Senate Republicans are pleading with President Donald Trump and retiring Tennessee Sen. Bob Corker to stop their very public feud before it damages the GOP agenda.
Trump “needs to stop,” Iowa Sen. Joni Ernst told Politico in an interview. “But I wish Bob would stop, too. Just stop.”
The Senate is busy working to overhaul the tax code, and must also work on immigration reform or at least address the Deferred Action for Childhood Arrivals before the budget discussions at the end of the year, and Trump’s battles with Corker threaten to derail the effort.
“We’ve got so many other things that we need to be focusing on right now,” Ernst said. “We need to look ahead, not reflect on anything that’s been done or said in the past.”
Trump told reporters Tuesday that he doesn’t think his fight with Corker would harm the tax reform push. “I think we’re well on our way,” Trump said of Congress’s efforts. “It’s very — the people of this country want tax cuts. They want lower taxes.”
Trump tweeted Tuesday that “The Failing @nytimes set Liddle’ Bob Corker up by recording his conversation. [Corker] Was made to sound a fool, and that’s what I am dealing with!” During the interview with The New York Times, Corker said that Trump’s foreign policy could ignite “World War III.” Corker tweeted Sunday that Trump’s White House was like adult day care.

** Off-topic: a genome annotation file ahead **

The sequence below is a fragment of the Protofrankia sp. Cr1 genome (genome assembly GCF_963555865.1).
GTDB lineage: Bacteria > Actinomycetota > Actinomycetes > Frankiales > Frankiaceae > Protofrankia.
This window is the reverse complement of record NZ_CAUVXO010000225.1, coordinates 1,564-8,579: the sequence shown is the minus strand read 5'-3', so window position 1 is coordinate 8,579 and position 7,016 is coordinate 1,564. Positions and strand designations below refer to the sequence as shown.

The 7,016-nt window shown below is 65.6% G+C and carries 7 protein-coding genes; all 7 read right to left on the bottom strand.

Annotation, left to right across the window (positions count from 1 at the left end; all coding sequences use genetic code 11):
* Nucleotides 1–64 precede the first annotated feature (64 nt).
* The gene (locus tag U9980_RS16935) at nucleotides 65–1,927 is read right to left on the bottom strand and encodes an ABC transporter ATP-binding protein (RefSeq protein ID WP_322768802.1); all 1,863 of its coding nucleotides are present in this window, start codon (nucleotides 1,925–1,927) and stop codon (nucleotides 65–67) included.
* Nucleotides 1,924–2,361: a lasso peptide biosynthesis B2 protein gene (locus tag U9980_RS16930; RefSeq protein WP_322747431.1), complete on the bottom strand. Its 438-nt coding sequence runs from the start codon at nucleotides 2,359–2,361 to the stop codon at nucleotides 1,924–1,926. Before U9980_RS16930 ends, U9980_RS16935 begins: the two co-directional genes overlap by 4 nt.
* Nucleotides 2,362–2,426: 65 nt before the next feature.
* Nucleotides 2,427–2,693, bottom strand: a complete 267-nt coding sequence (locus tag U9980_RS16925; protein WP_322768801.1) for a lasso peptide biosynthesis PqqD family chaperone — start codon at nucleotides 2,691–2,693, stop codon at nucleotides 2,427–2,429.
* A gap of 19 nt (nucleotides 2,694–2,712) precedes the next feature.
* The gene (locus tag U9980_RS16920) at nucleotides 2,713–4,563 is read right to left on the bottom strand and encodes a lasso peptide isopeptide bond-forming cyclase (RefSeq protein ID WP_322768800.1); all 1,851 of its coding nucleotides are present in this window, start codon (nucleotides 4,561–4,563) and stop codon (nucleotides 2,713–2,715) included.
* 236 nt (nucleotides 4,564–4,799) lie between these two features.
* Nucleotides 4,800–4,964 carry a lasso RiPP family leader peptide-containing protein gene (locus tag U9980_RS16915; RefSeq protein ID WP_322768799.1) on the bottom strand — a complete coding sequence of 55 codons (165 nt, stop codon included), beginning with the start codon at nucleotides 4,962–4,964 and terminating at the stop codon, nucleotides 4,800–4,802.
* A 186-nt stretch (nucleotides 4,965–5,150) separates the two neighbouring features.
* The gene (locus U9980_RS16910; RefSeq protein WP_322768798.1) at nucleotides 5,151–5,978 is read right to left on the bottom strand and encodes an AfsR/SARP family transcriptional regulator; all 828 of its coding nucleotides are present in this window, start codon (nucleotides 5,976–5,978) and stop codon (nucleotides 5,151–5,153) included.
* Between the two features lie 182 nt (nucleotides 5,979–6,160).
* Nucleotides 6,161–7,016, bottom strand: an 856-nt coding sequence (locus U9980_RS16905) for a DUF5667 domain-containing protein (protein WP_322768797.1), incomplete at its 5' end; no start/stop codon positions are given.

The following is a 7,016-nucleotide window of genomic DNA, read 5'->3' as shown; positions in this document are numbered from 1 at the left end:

“It’s an unfortunate exchange … I would like to see this end,” Missouri Sen. Roy Blunt said Tuesday. “I would encourage them both to stop what they’re doing and get focused on what we need to be doing.”
“I have a lot of respect for Sen. Corker and what he brings to the Senate,” Blunt said. “But I think the president is leading in the right direction and I’m supportive of what he’s doing.”
Most Senators have avoided directly siding with either Trump or Corker, but some other Republicans hint that Corker, who announced he would not seek reelection as Trump hoped he would, may need to back off.
“Look, if you talk about an adult daycare center, I’m sorry, but I think the Senate is an adult daycare center,” Tennessee Republican Rep. Diane Black said Tuesday in an interview with Hugh Hewitt. “But I’m not sure that all of this throwing these words back and forth to one another are really very helpful.”
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